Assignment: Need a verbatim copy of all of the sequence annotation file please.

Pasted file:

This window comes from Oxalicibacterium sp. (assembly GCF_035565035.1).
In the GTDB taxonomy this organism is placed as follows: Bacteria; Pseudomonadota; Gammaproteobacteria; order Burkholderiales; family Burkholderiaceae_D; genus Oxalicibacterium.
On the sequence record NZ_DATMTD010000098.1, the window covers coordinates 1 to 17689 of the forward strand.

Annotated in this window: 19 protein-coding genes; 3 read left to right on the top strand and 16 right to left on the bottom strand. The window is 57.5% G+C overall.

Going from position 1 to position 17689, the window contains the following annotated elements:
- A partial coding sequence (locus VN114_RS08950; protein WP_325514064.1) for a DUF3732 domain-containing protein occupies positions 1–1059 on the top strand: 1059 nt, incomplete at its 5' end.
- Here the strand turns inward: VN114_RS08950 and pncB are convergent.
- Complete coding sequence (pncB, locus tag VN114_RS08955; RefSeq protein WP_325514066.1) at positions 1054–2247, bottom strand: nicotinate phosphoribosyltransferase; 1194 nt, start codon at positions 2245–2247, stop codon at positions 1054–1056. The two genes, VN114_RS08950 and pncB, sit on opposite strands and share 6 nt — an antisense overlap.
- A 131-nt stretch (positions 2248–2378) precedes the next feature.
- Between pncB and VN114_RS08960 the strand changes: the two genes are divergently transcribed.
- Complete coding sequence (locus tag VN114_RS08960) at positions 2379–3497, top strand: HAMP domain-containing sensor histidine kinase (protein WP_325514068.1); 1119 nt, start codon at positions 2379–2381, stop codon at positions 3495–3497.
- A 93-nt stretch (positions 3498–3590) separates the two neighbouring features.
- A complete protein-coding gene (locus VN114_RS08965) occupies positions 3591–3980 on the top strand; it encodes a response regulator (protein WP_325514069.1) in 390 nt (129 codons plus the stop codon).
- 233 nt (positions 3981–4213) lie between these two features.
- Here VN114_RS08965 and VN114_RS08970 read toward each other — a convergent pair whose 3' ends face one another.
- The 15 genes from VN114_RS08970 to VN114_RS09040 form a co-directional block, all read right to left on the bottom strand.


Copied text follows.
This window comes from Oxalicibacterium sp. (assembly GCF_035565035.1).
In the GTDB taxonomy this organism is placed as follows: Bacteria; Pseudomonadota; Gammaproteobacteria; order Burkholderiales; family Burkholderiaceae_D; genus Oxalicibacterium.
On the sequence record NZ_DATMTD010000098.1, the window covers coordinates 1 to 17689 of the forward strand.

Annotated in this window: 19 protein-coding genes; 3 read left to right on the top strand and 16 right to left on the bottom strand. The window is 57.5% G+C overall.

Going from position 1 to position 17689, the window contains the following annotated elements:
- A partial coding sequence (locus VN114_RS08950; protein WP_325514064.1) for a DUF3732 domain-containing protein occupies positions 1–1059 on the top strand: 1059 nt, incomplete at its 5' end.
- Here the strand turns inward: VN114_RS08950 and pncB are convergent.
- Complete coding sequence (pncB, locus tag VN114_RS08955; RefSeq protein WP_325514066.1) at positions 1054–2247, bottom strand: nicotinate phosphoribosyltransferase; 1194 nt, start codon at positions 2245–2247, stop codon at positions 1054–1056. The two genes, VN114_RS08950 and pncB, sit on opposite strands and share 6 nt — an antisense overlap.
- A 131-nt stretch (positions 2248–2378) precedes the next feature.
- Between pncB and VN114_RS08960 the strand changes: the two genes are divergently transcribed.
- Complete coding sequence (locus tag VN114_RS08960) at positions 2379–3497, top strand: HAMP domain-containing sensor histidine kinase (protein WP_325514068.1); 1119 nt, start codon at positions 2379–2381, stop codon at positions 3495–3497.
- A 93-nt stretch (positions 3498–3590) separates the two neighbouring features.
- A complete protein-coding gene (locus VN114_RS08965) occupies positions 3591–3980 on the top strand; it encodes a response regulator (protein WP_325514069.1) in 390 nt (129 codons plus the stop codon).
- 233 nt (positions 3981–4213) lie between these two features.
- Here VN114_RS08965 and VN114_RS08970 read toward each other — a convergent pair whose 3' ends face one another.
- The 15 genes from VN114_RS08970 to VN114_RS09040 form a co-directional block, all read right to left on the bottom strand.